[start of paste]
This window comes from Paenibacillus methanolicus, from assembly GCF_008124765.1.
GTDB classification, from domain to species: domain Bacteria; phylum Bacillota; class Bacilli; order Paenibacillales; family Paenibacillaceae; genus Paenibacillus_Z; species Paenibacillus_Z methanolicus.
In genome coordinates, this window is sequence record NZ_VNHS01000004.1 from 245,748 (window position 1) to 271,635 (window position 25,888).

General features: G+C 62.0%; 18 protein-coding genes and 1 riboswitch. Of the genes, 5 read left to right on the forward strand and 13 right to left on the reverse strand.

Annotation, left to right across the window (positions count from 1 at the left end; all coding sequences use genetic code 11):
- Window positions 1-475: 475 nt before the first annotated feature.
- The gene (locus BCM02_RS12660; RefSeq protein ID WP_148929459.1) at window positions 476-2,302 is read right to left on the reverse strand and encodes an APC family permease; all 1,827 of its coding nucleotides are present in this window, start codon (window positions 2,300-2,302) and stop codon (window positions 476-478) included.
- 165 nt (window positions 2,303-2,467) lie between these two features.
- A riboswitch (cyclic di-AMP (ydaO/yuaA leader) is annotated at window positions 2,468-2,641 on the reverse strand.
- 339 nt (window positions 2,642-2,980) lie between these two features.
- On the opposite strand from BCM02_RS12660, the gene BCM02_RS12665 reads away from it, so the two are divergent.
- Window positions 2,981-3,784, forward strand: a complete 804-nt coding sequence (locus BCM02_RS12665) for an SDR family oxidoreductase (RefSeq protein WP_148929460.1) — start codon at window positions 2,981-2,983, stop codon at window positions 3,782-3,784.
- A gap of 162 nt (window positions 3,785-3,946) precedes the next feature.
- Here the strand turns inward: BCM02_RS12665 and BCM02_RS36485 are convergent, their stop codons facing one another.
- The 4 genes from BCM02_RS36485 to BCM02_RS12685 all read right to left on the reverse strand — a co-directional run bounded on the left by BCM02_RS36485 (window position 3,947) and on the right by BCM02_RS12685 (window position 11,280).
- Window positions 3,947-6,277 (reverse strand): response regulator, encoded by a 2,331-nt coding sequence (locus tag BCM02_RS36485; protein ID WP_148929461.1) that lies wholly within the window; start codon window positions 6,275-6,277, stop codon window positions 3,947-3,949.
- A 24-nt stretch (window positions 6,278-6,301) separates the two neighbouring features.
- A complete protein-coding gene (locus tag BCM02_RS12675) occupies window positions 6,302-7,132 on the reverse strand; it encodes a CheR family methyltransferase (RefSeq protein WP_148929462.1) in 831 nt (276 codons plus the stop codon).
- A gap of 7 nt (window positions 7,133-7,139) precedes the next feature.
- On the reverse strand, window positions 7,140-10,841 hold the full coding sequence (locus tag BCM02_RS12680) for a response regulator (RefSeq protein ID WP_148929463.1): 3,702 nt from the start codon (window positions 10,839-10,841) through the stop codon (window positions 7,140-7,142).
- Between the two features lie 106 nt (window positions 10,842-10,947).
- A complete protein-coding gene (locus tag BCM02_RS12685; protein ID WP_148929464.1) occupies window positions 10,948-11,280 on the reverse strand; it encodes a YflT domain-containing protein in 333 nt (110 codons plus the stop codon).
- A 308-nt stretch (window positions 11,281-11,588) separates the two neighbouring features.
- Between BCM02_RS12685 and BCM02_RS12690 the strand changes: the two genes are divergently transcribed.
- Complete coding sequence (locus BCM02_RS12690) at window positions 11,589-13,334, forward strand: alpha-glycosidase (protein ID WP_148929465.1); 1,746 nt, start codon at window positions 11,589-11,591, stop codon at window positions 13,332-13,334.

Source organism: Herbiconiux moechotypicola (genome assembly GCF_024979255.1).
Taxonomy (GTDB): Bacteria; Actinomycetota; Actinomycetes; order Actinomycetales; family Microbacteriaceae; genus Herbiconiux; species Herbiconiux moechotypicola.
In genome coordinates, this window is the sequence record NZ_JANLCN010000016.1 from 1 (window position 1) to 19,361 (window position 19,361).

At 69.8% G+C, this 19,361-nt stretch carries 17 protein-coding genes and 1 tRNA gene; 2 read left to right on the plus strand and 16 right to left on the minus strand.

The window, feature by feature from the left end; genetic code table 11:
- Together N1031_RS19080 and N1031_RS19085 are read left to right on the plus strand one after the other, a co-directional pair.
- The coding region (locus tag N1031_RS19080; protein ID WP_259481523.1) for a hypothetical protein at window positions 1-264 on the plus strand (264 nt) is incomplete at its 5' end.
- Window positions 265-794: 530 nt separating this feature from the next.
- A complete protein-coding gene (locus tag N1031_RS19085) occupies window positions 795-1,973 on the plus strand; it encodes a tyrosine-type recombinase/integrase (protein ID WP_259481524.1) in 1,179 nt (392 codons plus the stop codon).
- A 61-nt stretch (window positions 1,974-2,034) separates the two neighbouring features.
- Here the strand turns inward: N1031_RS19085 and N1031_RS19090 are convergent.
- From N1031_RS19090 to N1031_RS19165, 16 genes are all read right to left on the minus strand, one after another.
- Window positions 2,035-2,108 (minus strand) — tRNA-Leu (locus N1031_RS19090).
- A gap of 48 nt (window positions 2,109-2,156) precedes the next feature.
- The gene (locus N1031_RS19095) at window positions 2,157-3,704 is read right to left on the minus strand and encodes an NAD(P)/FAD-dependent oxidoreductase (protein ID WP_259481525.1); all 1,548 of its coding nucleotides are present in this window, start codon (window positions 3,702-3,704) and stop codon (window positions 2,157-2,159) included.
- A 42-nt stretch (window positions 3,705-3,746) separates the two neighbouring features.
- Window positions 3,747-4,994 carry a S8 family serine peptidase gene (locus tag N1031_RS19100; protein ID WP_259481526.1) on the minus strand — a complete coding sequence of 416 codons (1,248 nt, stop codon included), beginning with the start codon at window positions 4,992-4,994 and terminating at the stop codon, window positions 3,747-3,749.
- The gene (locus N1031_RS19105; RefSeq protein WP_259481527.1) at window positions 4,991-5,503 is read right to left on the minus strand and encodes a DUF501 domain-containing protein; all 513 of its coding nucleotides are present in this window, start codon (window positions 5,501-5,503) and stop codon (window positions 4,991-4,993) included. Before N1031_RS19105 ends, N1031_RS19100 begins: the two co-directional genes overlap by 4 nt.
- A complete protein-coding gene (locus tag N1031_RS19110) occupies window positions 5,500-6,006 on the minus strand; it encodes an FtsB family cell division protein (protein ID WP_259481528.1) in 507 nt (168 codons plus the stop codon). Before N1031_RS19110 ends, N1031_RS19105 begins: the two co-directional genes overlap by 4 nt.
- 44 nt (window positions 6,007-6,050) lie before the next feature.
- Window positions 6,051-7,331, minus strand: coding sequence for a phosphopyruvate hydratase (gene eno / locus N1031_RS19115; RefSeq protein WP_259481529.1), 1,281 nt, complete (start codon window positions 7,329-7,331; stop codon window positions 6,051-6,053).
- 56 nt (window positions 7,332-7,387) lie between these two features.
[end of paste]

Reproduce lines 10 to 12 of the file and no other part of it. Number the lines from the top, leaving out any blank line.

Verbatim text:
- 339 nt (window positions 2,642-2,980) lie between these two features.
- On the opposite strand from BCM02_RS12660, the gene BCM02_RS12665 reads away from it, so the two are divergent.
- Window positions 2,981-3,784, forward strand: a complete 804-nt coding sequence (locus BCM02_RS12665) for an SDR family oxidoreductase (RefSeq protein WP_148929460.1) — start codon at window positions 2,981-2,983, stop codon at window positions 3,782-3,784.